What Makes A Perfect Storm?

There are widespread fears that Hurricane Sandy will become a “perfect storm” affecting the area between Washington DC and Boston, and some people fear that it will be as bad or worse than the “perfect storm” of 1991 immortalized in book and film. While it would be fruitless at this point to speculate on where exactly this storm will land or how much damage it will do, let us examine the ingredients that could combine to turn a garden variety hurricane into a much more serious storm, and what geography has to do with the threat and panic resulting from this particular hurricane.

Let us first note that this storm would not be nearly as threatening if it were not for its location and target. Hurricane Sandy is expected to be a minimal hurricane at best by the time it approaches New York City. In areas like Florida, a minimal hurricane would be a non-news story, because hurricanes threaten Florida just about every year, and everyone builds and prepares for the threat. The fact that hurricane season occurs in Florida before the snowbirds arrive, generally, also limits news, as our news media is overly biased towards threats to the West Coast and Bos-Ny-Wash corridor, where most news outlets are. Only major hurricanes that cause billions of dollars of damage (Katrina, Andrew) receive the sort of attention nationwide that this minimal storm is likely to receive, estimated to cause only about a billion dollars of damage–albeit damage to a “core” rather than “periphery” area of the United States. Location matters when it comes to attention paid to storms.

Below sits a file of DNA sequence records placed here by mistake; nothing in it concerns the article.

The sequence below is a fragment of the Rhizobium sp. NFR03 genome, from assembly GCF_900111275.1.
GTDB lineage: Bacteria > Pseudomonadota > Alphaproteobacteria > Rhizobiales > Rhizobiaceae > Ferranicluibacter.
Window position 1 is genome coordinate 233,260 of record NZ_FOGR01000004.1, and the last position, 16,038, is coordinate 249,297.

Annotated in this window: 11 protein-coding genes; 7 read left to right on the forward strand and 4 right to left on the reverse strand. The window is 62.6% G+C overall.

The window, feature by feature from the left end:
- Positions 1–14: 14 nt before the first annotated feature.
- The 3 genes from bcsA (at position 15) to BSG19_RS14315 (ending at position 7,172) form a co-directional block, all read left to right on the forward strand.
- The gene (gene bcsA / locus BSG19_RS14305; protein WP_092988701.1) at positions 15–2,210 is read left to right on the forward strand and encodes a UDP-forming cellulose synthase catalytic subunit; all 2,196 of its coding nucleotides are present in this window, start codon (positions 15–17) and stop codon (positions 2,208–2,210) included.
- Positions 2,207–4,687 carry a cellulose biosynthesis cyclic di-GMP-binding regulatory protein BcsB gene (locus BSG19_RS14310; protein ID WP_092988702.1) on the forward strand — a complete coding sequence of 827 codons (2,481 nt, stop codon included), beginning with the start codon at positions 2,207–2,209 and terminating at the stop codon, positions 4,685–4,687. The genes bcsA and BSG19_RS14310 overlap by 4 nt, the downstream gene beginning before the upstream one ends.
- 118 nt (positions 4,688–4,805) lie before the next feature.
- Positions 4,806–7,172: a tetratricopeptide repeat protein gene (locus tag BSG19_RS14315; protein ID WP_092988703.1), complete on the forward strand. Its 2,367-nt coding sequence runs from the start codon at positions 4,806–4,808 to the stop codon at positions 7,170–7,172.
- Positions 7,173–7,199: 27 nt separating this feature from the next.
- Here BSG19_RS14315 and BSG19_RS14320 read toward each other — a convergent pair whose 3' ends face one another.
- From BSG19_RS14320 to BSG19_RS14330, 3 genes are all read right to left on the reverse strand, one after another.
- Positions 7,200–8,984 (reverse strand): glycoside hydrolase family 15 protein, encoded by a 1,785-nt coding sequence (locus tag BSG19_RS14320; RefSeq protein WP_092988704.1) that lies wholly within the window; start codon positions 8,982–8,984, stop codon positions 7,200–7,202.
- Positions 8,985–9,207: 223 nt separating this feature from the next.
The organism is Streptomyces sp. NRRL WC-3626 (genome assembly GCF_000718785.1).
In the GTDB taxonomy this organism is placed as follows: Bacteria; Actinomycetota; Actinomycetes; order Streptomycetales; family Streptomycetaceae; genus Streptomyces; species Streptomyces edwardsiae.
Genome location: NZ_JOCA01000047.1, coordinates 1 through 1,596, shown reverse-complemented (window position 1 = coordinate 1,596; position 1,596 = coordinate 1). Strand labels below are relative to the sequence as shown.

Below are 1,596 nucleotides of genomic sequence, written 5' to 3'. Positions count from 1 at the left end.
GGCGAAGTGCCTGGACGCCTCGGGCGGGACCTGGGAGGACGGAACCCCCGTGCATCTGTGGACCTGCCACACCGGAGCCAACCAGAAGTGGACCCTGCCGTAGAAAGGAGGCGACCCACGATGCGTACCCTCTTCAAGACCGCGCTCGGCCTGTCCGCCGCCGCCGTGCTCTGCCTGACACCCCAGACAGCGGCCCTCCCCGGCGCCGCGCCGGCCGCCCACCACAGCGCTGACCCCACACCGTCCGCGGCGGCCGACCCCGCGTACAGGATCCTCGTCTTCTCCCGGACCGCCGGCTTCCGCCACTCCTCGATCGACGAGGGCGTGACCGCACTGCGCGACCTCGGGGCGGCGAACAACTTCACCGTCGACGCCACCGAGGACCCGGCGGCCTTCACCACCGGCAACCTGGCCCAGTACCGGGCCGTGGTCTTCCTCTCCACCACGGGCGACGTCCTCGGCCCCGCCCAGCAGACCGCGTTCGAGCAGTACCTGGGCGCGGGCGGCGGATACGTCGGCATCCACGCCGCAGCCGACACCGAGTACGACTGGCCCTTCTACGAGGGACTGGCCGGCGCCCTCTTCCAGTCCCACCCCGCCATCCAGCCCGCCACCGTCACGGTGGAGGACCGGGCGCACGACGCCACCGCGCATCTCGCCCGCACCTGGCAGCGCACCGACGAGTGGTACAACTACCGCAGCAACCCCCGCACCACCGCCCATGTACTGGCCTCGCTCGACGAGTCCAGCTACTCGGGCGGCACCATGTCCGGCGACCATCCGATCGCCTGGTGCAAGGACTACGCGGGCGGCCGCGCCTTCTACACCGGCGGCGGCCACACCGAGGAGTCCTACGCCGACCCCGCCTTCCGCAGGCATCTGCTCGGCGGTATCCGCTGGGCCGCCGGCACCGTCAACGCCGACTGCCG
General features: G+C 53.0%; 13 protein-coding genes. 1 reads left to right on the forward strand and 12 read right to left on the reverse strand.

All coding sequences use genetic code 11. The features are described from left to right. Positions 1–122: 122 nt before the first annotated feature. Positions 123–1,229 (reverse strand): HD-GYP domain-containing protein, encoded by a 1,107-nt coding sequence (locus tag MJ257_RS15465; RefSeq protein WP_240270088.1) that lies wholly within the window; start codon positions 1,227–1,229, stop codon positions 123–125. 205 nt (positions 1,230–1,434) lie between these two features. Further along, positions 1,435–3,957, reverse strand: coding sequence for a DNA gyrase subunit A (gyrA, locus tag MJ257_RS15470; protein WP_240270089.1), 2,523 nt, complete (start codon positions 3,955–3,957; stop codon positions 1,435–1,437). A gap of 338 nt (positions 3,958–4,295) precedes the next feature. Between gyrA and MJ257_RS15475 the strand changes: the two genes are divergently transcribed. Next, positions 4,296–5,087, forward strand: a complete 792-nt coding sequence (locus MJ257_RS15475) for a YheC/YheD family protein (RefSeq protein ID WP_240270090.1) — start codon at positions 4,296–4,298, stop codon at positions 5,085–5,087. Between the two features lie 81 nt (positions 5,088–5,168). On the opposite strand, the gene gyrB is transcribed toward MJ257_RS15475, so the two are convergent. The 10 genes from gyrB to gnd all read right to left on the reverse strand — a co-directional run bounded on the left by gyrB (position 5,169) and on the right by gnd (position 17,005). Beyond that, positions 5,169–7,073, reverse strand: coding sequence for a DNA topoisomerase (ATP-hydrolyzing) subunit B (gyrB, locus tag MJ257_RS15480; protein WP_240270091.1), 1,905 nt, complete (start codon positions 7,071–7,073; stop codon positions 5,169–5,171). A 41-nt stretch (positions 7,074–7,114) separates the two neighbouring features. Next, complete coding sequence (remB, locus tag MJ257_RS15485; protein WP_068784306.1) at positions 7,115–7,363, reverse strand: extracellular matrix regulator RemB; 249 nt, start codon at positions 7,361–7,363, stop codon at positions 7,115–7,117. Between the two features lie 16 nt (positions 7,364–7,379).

Let us look at the elements of this perfect storm. For one, we have a tropical cyclone, in this case, Hurricane Sandy. Another element is colder air getting mixed with the warmer tropical air. To add to this cocktail, we have a freak snow storm coming from the west that might pull cold air further east [1]. In addition, the storm is expected to arrive at the East Coast during the full moon, which will increase the storm tides still further. The addition of arctic air from north makes this an unusual storm combination that meteorologists do not know how to predict with any degree of confidence [2], since there are so few historical examples of this sort of storm (the last was in 1991). The combination of warm air and cold air, especially when one adds the effects of tides, is what makes a storm “perfect,” and could lead the storm to linger for several days in the Mid-Atlantic and Northeast.

This makes the timing of the storm particularly significant. During the perfect storm of 1991, the storm stayed over the Northeast between October 28th and November 4th. If the storm, as predicted by many models, shows a similar tendency to stay around and cause rains and flooding and wind damage over a similar time frame, it would do so in the last week of election campaign, possibly having political effects given the threat of massive damage to the East Coast. What effects that damage would have given the possibility of massive power outages and the need to evacuate vulnerable coastal regions is impossible to say in advance, but it will be worth watching in the next week.

[1] http://www.washingtonpost.com/blogs/capital-weather-gang/post/overnight-models-continue-to-advertise-blockbuster-storm-threat-from-hurricane-sandy/2012/10/25/b29d3980-1ea8-11e2-9cd5-b55c38388962_blog.html

[2] http://www.weather.com/news/weather-hurricanes/tropics-scenarios-us-threat-20121022

About nathanalbright

I'm a person with diverse interests who loves to read. If you want to know something about me, just ask.
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4 Responses to What Makes A Perfect Storm?

  1. Pingback: Be Prepared For Hurricane Sandy | Edge Induced Cohesion

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  3. Pingback: Out Of Balance | Edge Induced Cohesion

  4. Pingback: Stormy Weather | Edge Induced Cohesion

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